A Picture is Worth A Thousand Words: Why Cities Must Engage Artists in Climate Action


  • Ayesha Mehrotra
April 14, 2023 - (6 min read)

Even as a growing majority of Americans say that they see the climate as a major concern, climate change can be a difficult topic to engage people in. Both the scale of the crisis and the abstract way in which it is often discussed contribute to this challenge. In order to engage communities in resilience planning, cities must think creatively about how to make resiliency concepts more tangible. That’s where artists can lend a hand. The arts have a unique ability to effectively communicate big ideas, engage communities, and imagine better worlds. Some cities are working in partnership with artists to ignite conversations about climate change and build community resilience measures that are both effective and joyful.  

Creative Knowledge Sharing  

“A picture is worth a thousand words” rings true when it comes to climate communication. The arts help ideas resonate with people where sharing data trends and statistics often fall short. Public art installations are an opportunity to engage a wide audience in the topic of resilience and reach them in the way only the arts can. In cities around the country, artists are using their mediums to demonstrate how neighborhoods can change as the climate does.  

  • Visual arts. In Miami-Dade County, Miami Murals pairs art and technology to spread awareness about the impacts of climate change, particularly sea level rise and increased flooding in neighborhoods. Visitors can view a mural with an augmented reality app on their phone and see how rising sea levels will transform elements in the mural. The purpose of the project is to translate abstract information about sea level rise into tangible imagery that makes the climate crisis feel closer to home. Before It’s Too Late, the group behind the murals, has installed murals in elementary schools, parks, an EV parking lot, and other key locations to spark conversation. Funding comes from community redevelopment agencies, city commissioners’ budgets, PTAs, private institutions, and individual donors.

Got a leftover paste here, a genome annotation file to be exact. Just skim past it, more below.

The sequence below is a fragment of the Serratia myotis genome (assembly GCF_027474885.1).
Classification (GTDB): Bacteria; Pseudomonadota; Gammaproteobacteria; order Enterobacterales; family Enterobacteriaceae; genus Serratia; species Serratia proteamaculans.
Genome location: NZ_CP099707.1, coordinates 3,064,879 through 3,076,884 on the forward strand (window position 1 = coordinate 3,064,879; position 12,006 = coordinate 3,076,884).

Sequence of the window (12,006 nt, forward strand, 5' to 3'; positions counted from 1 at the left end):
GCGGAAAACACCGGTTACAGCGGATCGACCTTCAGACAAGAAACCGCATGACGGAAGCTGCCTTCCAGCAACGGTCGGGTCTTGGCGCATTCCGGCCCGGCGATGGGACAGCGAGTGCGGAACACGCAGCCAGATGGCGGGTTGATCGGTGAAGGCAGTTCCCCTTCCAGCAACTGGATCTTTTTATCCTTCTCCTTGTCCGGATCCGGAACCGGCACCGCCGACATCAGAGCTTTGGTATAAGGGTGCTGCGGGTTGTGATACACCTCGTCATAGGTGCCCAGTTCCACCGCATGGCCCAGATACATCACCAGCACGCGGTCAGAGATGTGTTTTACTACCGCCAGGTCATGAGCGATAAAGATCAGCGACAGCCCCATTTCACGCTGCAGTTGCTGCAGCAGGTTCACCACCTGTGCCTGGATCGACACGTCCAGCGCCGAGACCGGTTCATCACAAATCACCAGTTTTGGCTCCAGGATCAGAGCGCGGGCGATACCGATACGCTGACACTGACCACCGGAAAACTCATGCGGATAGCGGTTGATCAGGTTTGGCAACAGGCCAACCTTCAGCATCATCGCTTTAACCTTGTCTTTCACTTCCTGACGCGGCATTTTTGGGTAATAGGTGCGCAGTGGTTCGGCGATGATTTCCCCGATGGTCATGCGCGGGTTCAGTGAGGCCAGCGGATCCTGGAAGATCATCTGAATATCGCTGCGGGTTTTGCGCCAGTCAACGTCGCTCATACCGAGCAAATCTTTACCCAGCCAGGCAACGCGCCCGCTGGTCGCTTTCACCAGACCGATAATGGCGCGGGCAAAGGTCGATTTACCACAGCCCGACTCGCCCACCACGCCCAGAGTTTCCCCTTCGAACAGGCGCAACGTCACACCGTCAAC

• Performing arts. Cities have an opportunity to support local artists and foster climate engagement by partnering with organizations that use music, storytelling, and other performing arts to engage communities in climate action. ClimateMusic is one such organization. Based in San Francisco, it brings together climate scientists and musicians to create songs that build awareness about climate change and inspire listeners to action. The group partners with local climate organizations for their events so that as people are moved to want to take action, they are connected to a local group they can volunteer with. In Gary, Indiana, writer and historian Jeff Biggers worked with local musicians, poets, and performers to imagine what a regenerative “Gary Ecopolis” could look like. Biggers’ Climate Narrative Project works with communities across the country to imagine climate solutions that are locally grounded.

Art as a Tool for Resilience and Recovery 

The effects of climate change are becoming visceral for communities everywhere: more frequent, extreme, and unpredictable weather events are affecting everything from housing security to disease proliferation. Reckoning with the sobering reality of climate change can easily bring people to a place of despair. Even to slow the effects of climate change, we will need to make changes to the ways we’ve been living. Change can be scary, but artists are uniquely positioned to think creatively, envision what a better future could look like, and remind people that their communities are full of hope, joy, and beauty.